He’s on first … and she’s on second: Yang fits right in with Salisbury baseball team
By Mike London
SALISBURY — Salisbury first baseman Jackson Murphy didn’t expect to be escorting a teammate to the prom when this school year started, but not much about 2020-21 has been ordinary.
Murphy’s prom date frequently plays next to him on the diamond. Second baseman Ellen Yang, the softball/volleyball standout, is lending a hand to a short-handed baseball program.
Yang wears her trademark visor and softball pants, but her No. 5 jersey looks just like her teammates’ and identifies her as a member of the Salisbury Hornets baseball squad.
Yang hasn’t been amazing in a statistical sense, but her performance has been noteworthy. In an otherwise all-male environment, she’s held her own. She bats ninth, but she hasn’t been the weakest stick in Salisbury’s lineup. She has three hits and two RBIs and she’s scored four runs. Defensively, she’s made three errors, but two came on opening night when she was still dealing with understandable jitters. Basically, she’s made the plays. She’s slick with a glove and she’s got enough arm. She’s started every game.
“It has taken a lot of adjustment,” Yang said. “In softball, I’ve been a third baseman or a pitcher, and the ball is on you very quickly. At second base, it takes a while for the ball to get to you, but I’ve learned to charge it. The baseball field is much bigger, with bases so much further apart, but I’ve gotten to really like being a second baseman. Jackson Murphy and (shortstop) Vance Honeycutt are a huge help. They’ve been my friends for a long time. They’re funny. They’re supportive. The whole team has been supportive.”
Salisbury head coach Mike Herndon said he and his son, assistant coach Carson Herndon, have tried to talk Yang into giving baseball a try for years.
“Carson was always at our softball games, and he was after me to play baseball,” Yang said. “I was thinking, ‘Well, whatever.’ I knew I could never play baseball because softball and baseball seasons are always at the same time. But not this year. With the sports schedule we have this year, when I finished softball, baseball was starting.”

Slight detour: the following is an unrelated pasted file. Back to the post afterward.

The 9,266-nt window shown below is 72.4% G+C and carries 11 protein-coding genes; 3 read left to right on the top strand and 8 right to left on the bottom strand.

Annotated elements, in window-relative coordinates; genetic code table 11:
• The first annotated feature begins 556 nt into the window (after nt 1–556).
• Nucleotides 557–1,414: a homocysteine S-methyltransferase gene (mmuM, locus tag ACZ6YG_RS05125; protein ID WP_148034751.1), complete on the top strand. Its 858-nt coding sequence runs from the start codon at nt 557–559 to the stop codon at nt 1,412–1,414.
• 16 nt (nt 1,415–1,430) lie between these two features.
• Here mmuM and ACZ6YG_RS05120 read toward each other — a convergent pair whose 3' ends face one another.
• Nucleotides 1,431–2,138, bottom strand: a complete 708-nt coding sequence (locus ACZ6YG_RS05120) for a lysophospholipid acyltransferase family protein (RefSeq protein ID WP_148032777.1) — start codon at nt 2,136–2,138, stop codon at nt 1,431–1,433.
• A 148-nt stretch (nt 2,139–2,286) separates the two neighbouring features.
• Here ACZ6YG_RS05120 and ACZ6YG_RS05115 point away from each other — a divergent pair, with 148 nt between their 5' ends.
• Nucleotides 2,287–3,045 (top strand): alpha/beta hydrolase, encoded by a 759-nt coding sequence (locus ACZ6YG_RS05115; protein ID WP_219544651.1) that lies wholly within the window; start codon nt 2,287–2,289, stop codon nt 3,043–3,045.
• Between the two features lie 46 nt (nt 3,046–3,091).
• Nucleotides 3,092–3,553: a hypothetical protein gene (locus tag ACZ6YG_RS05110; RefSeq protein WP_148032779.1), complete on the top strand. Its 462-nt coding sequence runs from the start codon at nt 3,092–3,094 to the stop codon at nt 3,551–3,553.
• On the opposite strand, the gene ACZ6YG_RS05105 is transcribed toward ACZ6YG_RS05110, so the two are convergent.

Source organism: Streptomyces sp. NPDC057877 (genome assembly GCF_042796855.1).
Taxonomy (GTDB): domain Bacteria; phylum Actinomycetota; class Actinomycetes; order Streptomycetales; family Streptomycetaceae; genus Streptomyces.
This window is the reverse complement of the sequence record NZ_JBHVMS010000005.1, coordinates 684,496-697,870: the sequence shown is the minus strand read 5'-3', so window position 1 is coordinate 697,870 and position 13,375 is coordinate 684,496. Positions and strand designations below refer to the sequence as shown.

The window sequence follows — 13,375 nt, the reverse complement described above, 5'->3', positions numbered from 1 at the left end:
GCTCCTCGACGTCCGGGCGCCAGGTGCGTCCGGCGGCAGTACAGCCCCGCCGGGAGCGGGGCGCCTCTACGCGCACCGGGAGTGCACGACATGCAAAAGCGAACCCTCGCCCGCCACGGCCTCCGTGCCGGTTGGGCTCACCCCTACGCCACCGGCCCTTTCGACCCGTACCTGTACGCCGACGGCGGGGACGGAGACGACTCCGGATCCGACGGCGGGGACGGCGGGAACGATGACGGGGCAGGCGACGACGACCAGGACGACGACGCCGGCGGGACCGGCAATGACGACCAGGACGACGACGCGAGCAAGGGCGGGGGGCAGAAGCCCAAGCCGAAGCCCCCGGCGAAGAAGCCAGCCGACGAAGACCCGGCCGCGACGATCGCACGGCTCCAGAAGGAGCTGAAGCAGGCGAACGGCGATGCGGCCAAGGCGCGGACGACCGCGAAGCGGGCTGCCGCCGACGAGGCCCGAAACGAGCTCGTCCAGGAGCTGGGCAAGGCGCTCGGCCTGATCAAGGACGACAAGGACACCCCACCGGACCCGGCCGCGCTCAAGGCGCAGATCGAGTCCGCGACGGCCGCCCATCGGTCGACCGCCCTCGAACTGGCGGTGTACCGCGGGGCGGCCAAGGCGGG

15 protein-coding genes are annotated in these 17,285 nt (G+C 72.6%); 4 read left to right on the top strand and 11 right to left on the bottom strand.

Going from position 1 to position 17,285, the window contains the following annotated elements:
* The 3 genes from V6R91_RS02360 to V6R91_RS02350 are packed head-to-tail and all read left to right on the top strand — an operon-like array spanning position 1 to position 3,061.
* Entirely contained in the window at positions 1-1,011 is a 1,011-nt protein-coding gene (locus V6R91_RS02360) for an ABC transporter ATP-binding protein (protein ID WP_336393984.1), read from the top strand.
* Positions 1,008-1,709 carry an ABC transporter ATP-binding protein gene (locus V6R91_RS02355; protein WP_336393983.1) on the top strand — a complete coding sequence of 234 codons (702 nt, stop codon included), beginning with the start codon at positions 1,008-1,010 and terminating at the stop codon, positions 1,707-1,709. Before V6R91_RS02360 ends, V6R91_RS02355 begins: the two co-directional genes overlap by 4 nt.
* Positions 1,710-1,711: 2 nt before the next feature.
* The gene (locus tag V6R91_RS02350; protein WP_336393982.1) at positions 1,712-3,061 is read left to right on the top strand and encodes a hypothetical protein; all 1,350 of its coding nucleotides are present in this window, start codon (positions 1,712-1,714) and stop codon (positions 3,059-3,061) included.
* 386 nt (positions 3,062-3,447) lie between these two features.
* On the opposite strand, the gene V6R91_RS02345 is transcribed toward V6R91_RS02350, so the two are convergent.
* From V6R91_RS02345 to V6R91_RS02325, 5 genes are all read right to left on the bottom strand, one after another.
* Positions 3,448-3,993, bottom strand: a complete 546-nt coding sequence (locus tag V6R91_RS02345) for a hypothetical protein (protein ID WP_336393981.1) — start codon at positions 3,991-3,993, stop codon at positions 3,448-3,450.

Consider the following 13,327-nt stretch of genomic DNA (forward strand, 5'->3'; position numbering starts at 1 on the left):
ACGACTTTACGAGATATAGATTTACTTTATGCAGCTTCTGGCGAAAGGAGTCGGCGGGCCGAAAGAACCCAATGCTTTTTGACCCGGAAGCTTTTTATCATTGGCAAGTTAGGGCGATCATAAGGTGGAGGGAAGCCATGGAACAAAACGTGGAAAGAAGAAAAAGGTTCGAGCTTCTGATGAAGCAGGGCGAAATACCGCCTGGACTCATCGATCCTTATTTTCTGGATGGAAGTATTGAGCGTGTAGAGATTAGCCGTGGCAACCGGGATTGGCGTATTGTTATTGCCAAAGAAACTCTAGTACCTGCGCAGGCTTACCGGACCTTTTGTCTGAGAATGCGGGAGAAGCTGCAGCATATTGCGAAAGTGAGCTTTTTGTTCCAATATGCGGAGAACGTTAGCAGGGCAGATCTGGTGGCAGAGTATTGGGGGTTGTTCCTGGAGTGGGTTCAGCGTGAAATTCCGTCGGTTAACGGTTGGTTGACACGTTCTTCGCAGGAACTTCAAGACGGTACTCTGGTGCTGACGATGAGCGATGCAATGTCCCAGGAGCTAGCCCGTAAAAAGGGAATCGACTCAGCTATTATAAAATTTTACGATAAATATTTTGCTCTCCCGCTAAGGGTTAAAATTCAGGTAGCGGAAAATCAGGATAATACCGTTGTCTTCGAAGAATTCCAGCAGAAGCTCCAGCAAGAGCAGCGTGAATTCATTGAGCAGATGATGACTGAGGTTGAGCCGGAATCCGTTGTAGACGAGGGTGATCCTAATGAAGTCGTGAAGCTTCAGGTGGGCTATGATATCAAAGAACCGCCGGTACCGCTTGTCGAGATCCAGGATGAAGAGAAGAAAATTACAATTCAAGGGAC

Softball season ended for the Hornets on April 27. The first baseball game for Salisbury was April 28.
So Yang went from being the only senior on the Salisbury softball team to being the only girl on the baseball team.
“I remember she showed up for this 6:45 workout and I said, ‘Dang, you’re serious about playing,'” Mike Herndon said. “She really has been. I’ve never coached a girl in baseball, but it’s all been good. Ellen is basically one of the guys. She’s one of us and does everything but carry water coolers, and she’d do that if we let her. The guys love her to death. The coaches love her to death. She’s been awesome.”
On May 17, Salisbury played at East Davidson. That game provided Yang’s proudest moment. She got a pitch in her wheelhouse and drilled it over the left fielder’s head. Two hops and the ball was banging off the fence. Yang was headed to second with a double.
“I thought it was going out,” Mike Herndon said. “Ellen is capable of getting hits like that. She smokes balls in batting practice.”
Yang said it took several games to get used to the speed at which baseballs are fired by pitchers from powerhouse schools such as Oak Grove, Ledford and North Davidson.
“I didn’t hit well early in the season,” Yang said. “That’s because I was swinging at some terrible pitches. I’ve gotten more patient, but if that first pitch is a good one, I’m ready.”
Not long after her double, Yang pitched in relief in a lopsided loss to Oak Grove. She got five outs.
“I was standing out there in the bottom of the first inning, they were having a big inning, and then I realized Coach Herndon was pointing at me,” Yang said. “So I went to the mound. Pitching was fun, but I had to learn to come to a complete stop when I was pitching with people on base.”
On May 21, Max Crawford, who does some catching for the Hornets, was on the mound against Lexington, so Yang went behind the plate. She had the distinction of catching Crawford’s five-inning no-hitter, which included 13 strikeouts.
“She can throw it to the bases accurately,” Mike Herndon said. “She’s got a quick release. She’ll catch again.”
Yang’s role in Tuesday’s 9-3 win against Central Davidson was typical. She was 0-for-3, but she put the ball in play twice. Defensively, she handled five chances behind pitcher Chase Shoaf. She fielded two grounders cleanly, caught two popups and grabbed a line drive.
“She’s a very consistent person and you know exactly what you’re going to get from Ellen every day,” Mike Herndon said. “You’ll get effort, she’ll battle at the plate, and she’ll make most of the plays in the field. All the guys know we’re lucky to have her.”
Yang has impressed opponents.
“Opposing coaches have told me, ‘Hey, she’s good’ or ‘The girl can play,'” Herndon said.
Salisbury has patched a team together this season and is 4-4, with Central Carolina Conference games remaining against West Davidson and South Rowan.
Two transfers helped. Golfers were recruited to help man left field and third base.
The Hornets also were fortunate to add a talented female to the mix.
“There are several softball girls in this county who could play baseball,” Yang said. “But they’re at schools that already have plenty of quality baseball players. My school had a need and I wanted to help. It’s been a lot of fun. I’ll take away some great memories.”
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